David O. Russell’s return is a superficial period comedy
The problem with assembling a star-studded cast is the managing of egos, everyone wants to have a good and juicy role and thus won’t settle for simple bit parts. The array that David O. Russell has assembled in his newest film, makes one admire how big names were convinced to play near-cameo roles.
Amsterdam (2022) is a heavily fictionalized version of a true story. We follow a trio of friends, Dr. Burt Berendsen (Christian Bale), lawyer Harold Woodman (John David Washington), and nurse Valerie (Margot Robbie). The three met in the aftermath of World War I and escaped in the post-war chaos to the haven of Amsterdam. However, flashforward to 1933 when they’ve moved back to their boring lives in the United States, and they become embroiled in a murder mystery and a potential conspiracy.
Amsterdam is the first film from O. Russell in eight years, in the wait he’s become incredibly ambitious with the range of story he wants to tell. Amsterdam is jam-packed with different plot-threads and thematic elements; O. Russell, being unable to choose a clear path for his film ends up putting them all in. Sadly, amongst all the complexity and disparities, it can’t help hiding a rather bare-bones plot that, when seen with distance, feels almost lazy and childish. O. Russell tries to hide this rather bland narrative by throwing as many distractions on screen as possible, from the entrance of a new movie star in every other scene (Rami Malek! Mike Myers! Taylor Swift!), to a chronology that unnecessarily jumps back and forth in time to provide over-drawn character contexts.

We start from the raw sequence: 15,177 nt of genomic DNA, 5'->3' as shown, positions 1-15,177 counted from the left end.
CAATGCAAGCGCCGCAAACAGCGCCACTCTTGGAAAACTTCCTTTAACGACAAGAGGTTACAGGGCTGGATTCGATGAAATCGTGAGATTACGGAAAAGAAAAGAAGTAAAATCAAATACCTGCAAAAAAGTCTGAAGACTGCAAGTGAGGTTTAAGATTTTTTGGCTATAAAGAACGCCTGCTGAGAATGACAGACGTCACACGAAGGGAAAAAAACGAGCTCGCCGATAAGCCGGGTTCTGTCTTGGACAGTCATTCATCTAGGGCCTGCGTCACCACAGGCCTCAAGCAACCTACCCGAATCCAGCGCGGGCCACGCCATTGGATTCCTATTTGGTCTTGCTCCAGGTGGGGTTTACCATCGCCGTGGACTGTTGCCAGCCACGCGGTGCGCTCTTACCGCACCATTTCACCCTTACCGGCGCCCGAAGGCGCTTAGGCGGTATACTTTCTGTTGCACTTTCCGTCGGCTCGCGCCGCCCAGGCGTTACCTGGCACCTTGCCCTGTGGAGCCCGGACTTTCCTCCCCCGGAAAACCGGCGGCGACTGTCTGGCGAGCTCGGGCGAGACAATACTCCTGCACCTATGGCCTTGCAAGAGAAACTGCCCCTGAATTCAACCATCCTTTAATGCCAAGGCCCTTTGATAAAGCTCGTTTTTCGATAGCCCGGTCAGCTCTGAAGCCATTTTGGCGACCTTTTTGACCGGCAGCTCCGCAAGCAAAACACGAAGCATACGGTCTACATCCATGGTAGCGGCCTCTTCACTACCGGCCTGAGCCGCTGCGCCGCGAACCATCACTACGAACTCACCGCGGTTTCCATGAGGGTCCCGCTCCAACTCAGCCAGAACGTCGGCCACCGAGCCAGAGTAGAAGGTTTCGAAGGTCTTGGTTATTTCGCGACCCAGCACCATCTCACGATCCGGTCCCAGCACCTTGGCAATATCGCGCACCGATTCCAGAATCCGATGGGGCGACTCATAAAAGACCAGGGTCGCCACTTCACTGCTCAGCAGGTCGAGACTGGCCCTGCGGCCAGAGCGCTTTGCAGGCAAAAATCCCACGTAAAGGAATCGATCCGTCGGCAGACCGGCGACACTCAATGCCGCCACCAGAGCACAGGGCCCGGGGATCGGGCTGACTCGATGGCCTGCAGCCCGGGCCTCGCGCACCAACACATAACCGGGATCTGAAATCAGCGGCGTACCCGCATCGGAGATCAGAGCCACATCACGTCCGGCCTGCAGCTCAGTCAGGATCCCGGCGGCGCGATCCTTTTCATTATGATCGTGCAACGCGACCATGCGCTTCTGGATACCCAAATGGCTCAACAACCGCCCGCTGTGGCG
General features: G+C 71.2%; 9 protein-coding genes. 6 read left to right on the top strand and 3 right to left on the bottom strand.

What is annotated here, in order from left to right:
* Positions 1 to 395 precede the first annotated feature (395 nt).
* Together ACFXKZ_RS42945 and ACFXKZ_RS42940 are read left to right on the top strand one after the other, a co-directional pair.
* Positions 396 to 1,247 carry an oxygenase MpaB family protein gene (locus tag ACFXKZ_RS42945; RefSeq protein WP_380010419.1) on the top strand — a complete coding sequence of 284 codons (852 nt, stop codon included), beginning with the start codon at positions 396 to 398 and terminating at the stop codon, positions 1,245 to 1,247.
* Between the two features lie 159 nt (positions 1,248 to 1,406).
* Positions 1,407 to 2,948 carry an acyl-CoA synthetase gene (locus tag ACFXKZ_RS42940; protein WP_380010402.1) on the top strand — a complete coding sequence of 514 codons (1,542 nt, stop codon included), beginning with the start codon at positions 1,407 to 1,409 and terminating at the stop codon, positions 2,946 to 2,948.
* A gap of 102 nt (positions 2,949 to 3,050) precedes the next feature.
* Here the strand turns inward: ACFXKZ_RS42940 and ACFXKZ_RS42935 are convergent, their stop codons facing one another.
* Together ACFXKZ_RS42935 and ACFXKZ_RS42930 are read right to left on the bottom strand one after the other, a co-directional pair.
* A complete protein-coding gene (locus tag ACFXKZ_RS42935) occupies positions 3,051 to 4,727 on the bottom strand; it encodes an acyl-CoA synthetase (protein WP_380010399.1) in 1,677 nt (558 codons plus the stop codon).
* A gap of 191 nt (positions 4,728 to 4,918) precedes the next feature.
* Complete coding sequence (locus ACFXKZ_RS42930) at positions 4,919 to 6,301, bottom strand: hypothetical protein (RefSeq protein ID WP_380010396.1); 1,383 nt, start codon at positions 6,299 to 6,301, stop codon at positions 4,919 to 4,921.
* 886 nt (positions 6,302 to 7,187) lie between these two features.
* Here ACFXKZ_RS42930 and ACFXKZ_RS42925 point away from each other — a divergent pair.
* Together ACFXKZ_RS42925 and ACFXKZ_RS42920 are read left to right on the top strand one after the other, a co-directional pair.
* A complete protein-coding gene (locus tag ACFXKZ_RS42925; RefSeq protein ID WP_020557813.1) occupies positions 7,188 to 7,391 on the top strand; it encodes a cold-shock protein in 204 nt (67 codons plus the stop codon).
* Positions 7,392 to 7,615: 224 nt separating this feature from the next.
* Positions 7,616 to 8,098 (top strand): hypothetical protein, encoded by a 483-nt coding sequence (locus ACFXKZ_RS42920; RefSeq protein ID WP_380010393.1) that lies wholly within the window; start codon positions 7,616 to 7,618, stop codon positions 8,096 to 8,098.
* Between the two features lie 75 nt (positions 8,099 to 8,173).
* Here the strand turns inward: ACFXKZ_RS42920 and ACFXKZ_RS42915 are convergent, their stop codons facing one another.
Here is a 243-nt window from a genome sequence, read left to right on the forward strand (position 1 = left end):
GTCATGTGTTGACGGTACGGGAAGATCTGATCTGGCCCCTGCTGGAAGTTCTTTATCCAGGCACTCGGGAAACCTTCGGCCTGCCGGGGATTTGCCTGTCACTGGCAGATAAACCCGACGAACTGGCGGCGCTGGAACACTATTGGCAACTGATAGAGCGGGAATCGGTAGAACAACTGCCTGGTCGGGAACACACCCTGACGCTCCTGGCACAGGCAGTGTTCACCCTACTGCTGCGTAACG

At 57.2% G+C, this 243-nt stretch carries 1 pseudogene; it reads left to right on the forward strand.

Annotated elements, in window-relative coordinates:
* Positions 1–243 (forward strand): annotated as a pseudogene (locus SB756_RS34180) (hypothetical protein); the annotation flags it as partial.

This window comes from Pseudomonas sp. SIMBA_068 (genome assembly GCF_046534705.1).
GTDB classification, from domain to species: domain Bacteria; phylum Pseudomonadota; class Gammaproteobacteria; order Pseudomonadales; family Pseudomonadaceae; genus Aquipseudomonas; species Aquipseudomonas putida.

O. Russell is able to bring about his skill in crafting individual scenes and his ability to construct a comedic scene remains intact. Along with the charm of his cast, O. Russell manufactures some ingeniously witty scenes, dragging inevitable chuckles from the crowd. Amongst the standouts of the dazzling cast, Bale, as always, brings 110% effort and it pays off, making him the most memorable aspect of the film. Everyone else has too little time to do much, appearing as mere glorified cameos, and thus not able to add much meat to the story and to their larger character narratives, leaving a superficial sheen of rather impressive production value, but poor depth.
Amsterdam ends with a rather preachy anti-fascism message that would have worked better in a more subtle and focused story. As it stands, O. Russell’s story is simply too disorganized and confused about what it wants to be, the flashy editing and cast don’t do enough to distract from the weaker elements. Thus, the fleeting comedic moments of Amsterdam sink away by the time you exit the theater due to the lack of a proper narrative structure.